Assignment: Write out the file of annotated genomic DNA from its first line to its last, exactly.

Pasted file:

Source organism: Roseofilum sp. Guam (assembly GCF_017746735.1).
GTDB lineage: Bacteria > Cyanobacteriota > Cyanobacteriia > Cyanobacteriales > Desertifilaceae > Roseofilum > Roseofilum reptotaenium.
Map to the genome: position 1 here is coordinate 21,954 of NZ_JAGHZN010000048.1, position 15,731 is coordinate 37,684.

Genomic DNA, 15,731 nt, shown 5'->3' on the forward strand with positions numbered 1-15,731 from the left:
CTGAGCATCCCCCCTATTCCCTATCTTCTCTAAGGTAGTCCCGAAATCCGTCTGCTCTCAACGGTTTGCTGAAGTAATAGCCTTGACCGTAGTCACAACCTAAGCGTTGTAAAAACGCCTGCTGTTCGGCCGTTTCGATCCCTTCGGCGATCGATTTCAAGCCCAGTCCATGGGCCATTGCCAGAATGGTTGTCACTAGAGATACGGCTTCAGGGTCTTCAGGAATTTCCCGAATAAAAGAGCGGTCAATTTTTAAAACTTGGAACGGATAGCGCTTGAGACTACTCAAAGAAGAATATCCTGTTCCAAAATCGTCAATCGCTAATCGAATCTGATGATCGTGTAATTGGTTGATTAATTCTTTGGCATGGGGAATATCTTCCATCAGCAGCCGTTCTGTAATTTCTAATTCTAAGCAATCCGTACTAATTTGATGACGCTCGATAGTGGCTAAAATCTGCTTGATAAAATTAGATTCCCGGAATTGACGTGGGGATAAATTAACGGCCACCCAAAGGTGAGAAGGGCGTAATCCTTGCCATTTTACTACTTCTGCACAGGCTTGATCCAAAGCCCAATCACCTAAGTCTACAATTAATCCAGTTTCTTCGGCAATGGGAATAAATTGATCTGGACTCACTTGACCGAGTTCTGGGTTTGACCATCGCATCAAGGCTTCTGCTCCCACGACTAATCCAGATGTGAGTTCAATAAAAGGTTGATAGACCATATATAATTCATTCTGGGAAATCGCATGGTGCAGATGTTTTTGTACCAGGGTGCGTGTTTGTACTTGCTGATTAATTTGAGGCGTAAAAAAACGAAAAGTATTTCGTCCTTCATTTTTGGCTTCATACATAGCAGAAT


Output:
Source organism: Roseofilum sp. Guam (assembly GCF_017746735.1).
GTDB lineage: Bacteria > Cyanobacteriota > Cyanobacteriia > Cyanobacteriales > Desertifilaceae > Roseofilum > Roseofilum reptotaenium.
Map to the genome: position 1 here is coordinate 21,954 of NZ_JAGHZN010000048.1, position 15,731 is coordinate 37,684.

Genomic DNA, 15,731 nt, shown 5'->3' on the forward strand with positions numbered 1-15,731 from the left:
CTGAGCATCCCCCCTATTCCCTATCTTCTCTAAGGTAGTCCCGAAATCCGTCTGCTCTCAACGGTTTGCTGAAGTAATAGCCTTGACCGTAGTCACAACCTAAGCGTTGTAAAAACGCCTGCTGTTCGGCCGTTTCGATCCCTTCGGCGATCGATTTCAAGCCCAGTCCATGGGCCATTGCCAGAATGGTTGTCACTAGAGATACGGCTTCAGGGTCTTCAGGAATTTCCCGAATAAAAGAGCGGTCAATTTTTAAAACTTGGAACGGATAGCGCTTGAGACTACTCAAAGAAGAATATCCTGTTCCAAAATCGTCAATCGCTAATCGAATCTGATGATCGTGTAATTGGTTGATTAATTCTTTGGCATGGGGAATATCTTCCATCAGCAGCCGTTCTGTAATTTCTAATTCTAAGCAATCCGTACTAATTTGATGACGCTCGATAGTGGCTAAAATCTGCTTGATAAAATTAGATTCCCGGAATTGACGTGGGGATAAATTAACGGCCACCCAAAGGTGAGAAGGGCGTAATCCTTGCCATTTTACTACTTCTGCACAGGCTTGATCCAAAGCCCAATCACCTAAGTCTACAATTAATCCAGTTTCTTCGGCAATGGGAATAAATTGATCTGGACTCACTTGACCGAGTTCTGGGTTTGACCATCGCATCAAGGCTTCTGCTCCCACGACTAATCCAGATGTGAGTTCAATAAAAGGTTGATAGACCATATATAATTCATTCTGGGAAATCGCATGGTGCAGATGTTTTTGTACCAGGGTGCGTGTTTGTACTTGCTGATTAATTTGAGGCGTAAAAAAACGAAAAGTATTTCGTCCTTCATTTTTGGCTTCATACATAGCAGAAT